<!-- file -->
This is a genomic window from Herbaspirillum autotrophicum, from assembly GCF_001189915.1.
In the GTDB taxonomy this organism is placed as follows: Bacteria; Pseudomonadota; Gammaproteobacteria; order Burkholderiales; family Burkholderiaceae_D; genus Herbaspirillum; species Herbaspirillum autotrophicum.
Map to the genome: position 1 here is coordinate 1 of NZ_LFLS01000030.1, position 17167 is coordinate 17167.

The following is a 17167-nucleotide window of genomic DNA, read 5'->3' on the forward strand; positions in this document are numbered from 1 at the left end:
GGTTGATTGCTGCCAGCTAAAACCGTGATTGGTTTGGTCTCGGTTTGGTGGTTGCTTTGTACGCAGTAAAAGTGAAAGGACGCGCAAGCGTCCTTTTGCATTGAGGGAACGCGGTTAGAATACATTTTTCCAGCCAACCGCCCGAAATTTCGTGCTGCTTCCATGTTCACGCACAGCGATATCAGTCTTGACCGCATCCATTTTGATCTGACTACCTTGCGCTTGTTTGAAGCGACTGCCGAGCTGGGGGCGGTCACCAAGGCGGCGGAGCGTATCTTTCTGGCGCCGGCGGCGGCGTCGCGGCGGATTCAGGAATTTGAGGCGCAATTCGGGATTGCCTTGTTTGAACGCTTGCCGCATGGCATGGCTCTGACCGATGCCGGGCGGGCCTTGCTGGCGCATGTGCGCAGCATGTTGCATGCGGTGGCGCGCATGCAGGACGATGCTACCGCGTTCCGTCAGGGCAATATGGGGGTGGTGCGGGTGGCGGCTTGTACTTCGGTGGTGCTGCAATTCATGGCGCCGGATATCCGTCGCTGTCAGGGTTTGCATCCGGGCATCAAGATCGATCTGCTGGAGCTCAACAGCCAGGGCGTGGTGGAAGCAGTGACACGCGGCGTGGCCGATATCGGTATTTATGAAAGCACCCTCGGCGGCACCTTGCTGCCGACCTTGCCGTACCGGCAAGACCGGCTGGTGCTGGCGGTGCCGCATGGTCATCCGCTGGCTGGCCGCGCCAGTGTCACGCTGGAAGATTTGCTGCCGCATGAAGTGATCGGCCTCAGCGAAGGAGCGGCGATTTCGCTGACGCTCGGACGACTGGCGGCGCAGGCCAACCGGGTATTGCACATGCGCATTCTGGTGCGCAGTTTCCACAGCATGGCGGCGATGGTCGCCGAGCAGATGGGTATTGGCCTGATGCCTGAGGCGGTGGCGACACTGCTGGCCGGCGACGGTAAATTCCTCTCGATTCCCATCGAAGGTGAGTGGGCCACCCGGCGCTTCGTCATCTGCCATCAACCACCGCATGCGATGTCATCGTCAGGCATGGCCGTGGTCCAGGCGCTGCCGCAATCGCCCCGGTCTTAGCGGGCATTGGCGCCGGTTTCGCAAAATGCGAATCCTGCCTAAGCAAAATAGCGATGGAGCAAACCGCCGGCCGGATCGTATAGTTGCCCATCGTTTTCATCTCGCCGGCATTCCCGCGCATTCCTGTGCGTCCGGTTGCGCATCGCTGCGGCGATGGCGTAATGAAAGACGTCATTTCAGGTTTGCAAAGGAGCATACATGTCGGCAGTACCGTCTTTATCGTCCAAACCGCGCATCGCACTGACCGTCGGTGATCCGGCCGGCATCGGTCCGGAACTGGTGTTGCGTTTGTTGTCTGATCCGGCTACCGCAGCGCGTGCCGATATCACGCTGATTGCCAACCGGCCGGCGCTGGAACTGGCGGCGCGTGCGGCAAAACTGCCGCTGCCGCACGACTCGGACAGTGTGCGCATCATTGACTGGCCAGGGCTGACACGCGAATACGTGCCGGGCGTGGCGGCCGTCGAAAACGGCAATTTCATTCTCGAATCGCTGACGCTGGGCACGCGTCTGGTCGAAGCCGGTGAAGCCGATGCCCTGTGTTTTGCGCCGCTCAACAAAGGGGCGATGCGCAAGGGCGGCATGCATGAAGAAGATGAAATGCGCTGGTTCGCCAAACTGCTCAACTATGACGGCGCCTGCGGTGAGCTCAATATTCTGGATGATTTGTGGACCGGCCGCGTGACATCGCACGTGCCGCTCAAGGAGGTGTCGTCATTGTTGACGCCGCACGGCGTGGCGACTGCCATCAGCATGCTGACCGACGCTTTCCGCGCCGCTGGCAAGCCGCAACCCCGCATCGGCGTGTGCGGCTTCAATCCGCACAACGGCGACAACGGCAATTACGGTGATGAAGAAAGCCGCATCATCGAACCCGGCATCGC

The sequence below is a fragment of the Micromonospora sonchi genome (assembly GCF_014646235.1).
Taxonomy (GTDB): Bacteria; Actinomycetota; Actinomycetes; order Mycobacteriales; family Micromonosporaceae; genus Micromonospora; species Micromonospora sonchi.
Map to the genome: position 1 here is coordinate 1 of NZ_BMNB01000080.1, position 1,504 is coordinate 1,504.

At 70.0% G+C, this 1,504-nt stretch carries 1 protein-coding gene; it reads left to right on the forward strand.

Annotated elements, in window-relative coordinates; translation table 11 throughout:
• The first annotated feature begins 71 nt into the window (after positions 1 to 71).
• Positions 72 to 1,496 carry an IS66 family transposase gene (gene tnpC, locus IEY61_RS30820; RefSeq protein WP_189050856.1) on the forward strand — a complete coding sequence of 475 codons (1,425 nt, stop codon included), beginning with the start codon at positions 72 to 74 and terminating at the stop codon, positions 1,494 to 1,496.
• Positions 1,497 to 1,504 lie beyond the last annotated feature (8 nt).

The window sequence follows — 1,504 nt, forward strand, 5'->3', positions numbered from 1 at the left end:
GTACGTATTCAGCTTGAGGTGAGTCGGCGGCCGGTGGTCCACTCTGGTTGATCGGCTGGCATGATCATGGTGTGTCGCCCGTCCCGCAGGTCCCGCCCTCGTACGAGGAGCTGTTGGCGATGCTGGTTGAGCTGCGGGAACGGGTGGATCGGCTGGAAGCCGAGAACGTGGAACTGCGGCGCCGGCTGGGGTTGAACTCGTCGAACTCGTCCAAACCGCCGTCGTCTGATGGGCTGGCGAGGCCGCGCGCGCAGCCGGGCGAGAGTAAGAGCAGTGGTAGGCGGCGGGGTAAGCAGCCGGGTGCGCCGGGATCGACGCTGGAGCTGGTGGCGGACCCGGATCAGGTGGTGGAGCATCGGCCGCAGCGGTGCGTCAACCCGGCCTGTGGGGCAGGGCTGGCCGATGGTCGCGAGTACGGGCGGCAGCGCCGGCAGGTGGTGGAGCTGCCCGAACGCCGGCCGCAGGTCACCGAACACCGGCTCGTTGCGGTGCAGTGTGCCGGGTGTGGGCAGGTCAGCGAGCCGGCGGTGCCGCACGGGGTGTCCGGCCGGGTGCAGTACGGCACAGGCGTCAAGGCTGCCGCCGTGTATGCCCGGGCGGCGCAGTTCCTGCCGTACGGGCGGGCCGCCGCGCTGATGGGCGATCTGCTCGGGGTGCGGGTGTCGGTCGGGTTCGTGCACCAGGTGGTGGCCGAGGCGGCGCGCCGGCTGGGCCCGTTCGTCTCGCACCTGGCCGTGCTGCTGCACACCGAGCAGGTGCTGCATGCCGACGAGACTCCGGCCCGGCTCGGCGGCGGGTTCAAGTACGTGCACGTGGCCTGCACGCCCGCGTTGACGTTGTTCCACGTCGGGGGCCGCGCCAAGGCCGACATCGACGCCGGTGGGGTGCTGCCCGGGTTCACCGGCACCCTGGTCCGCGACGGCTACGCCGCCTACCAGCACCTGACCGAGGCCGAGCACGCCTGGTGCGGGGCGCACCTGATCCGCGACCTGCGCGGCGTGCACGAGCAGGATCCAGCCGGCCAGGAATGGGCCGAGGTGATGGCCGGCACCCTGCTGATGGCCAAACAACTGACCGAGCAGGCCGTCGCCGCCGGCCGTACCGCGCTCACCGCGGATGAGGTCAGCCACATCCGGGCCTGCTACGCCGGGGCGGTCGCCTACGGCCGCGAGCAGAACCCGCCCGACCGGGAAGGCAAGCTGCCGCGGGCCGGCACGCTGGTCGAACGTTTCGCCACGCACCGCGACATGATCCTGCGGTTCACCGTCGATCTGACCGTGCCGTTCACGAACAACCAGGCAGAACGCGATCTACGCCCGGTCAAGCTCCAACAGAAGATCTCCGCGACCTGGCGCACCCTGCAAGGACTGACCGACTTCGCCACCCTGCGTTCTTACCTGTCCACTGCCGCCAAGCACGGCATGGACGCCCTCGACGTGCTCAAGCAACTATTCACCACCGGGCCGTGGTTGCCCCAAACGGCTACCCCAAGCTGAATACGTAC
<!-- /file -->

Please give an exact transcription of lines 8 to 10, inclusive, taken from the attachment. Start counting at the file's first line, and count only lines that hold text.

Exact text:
Map to the genome: position 1 here is coordinate 1 of NZ_BMNB01000080.1, position 1,504 is coordinate 1,504.

At 70.0% G+C, this 1,504-nt stretch carries 1 protein-coding gene; it reads left to right on the forward strand.

Annotated elements, in window-relative coordinates; translation table 11 throughout: